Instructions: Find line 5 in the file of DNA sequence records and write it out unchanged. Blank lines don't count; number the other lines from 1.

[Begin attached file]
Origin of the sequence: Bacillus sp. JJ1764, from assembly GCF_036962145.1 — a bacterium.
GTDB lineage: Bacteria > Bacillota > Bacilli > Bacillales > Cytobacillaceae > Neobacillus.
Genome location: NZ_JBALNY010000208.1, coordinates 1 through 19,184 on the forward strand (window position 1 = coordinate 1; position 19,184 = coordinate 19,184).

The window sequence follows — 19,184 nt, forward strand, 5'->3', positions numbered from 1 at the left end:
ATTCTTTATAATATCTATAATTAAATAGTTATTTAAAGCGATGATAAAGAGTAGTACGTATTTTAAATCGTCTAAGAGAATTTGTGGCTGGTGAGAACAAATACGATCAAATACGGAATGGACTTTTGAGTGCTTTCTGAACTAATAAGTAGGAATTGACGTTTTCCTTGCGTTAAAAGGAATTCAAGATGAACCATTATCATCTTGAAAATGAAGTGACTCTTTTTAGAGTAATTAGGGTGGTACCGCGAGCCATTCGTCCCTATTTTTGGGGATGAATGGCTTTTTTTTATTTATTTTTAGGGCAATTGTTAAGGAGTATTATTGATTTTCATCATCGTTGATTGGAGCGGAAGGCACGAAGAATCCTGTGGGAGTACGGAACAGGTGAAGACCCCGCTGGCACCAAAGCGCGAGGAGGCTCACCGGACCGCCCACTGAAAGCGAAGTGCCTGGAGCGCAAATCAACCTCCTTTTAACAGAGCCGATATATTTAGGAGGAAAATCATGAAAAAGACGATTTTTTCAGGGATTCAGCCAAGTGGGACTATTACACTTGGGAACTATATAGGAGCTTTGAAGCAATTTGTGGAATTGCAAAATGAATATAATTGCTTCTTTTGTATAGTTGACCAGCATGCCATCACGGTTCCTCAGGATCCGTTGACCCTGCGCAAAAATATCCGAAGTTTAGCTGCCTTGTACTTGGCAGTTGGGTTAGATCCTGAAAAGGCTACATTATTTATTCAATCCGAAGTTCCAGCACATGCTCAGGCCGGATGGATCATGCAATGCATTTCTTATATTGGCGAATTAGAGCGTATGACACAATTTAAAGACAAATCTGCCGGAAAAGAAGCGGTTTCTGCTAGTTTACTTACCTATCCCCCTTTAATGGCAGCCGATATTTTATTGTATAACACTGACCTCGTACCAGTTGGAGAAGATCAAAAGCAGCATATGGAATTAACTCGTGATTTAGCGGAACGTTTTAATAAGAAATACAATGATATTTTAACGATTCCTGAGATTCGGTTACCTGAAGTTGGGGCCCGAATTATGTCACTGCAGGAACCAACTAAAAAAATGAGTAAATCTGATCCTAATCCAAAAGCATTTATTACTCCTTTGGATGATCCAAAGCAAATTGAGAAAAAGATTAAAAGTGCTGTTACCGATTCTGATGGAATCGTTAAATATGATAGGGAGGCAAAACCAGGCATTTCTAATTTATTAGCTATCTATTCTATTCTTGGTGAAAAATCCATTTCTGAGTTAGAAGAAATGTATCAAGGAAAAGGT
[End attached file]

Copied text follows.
ATTCTTTATAATATCTATAATTAAATAGTTATTTAAAGCGATGATAAAGAGTAGTACGTATTTTAAATCGTCTAAGAGAATTTGTGGCTGGTGAGAACAAATACGATCAAATACGGAATGGACTTTTGAGTGCTTTCTGAACTAATAAGTAGGAATTGACGTTTTCCTTGCGTTAAAAGGAATTCAAGATGAACCATTATCATCTTGAAAATGAAGTGACTCTTTTTAGAGTAATTAGGGTGGTACCGCGAGCCATTCGTCCCTATTTTTGGGGATGAATGGCTTTTTTTTATTTATTTTTAGGGCAATTGTTAAGGAGTATTATTGATTTTCATCATCGTTGATTGGAGCGGAAGGCACGAAGAATCCTGTGGGAGTACGGAACAGGTGAAGACCCCGCTGGCACCAAAGCGCGAGGAGGCTCACCGGACCGCCCACTGAAAGCGAAGTGCCTGGAGCGCAAATCAACCTCCTTTTAACAGAGCCGATATATTTAGGAGGAAAATCATGAAAAAGACGATTTTTTCAGGGATTCAGCCAAGTGGGACTATTACACTTGGGAACTATATAGGAGCTTTGAAGCAATTTGTGGAATTGCAAAATGAATATAATTGCTTCTTTTGTATAGTTGACCAGCATGCCATCACGGTTCCTCAGGATCCGTTGACCCTGCGCAAAAATATCCGAAGTTTAGCTGCCTTGTACTTGGCAGTTGGGTTAGATCCTGAAAAGGCTACATTATTTATTCAATCCGAAGTTCCAGCACATGCTCAGGCCGGATGGATCATGCAATGCATTTCTTATATTGGCGAATTAGAGCGTATGACACAATTTAAAGACAAATCTGCCGGAAAAGAAGCGGTTTCTGCTAGTTTACTTACCTATCCCCCTTTAATGGCAGCCGATATTTTATTGTATAACACTGACCTCGTACCAGTTGGAGAAGATCAAAAGCAGCATATGGAATTAACTCGTGATTTAGCGGAACGTTTTAATAAGAAATACAATGATATTTTAACGATTCCTGAGATTCGGTTACCTGAAGTTGGGGCCCGAATTATGTCACTGCAGGAACCAACTAAAAAAATGAGTAAATCTGATCCTAATCCAAAAGCATTTATTACTCCTTTGGATGATCCAAAGCAAATTGAGAAAAAGATTAAAAGTGCTGTTACCGATTCTGATGGAATCGTTAAATATGATAGGGAGGCAAAACCAGGCATTTCTAATTTATTAGCTATCTATTCTATTCTTGGTGAAAAATCCATTTCTGAGTTAGAAGAAATGTATCAAGGAAAAGGT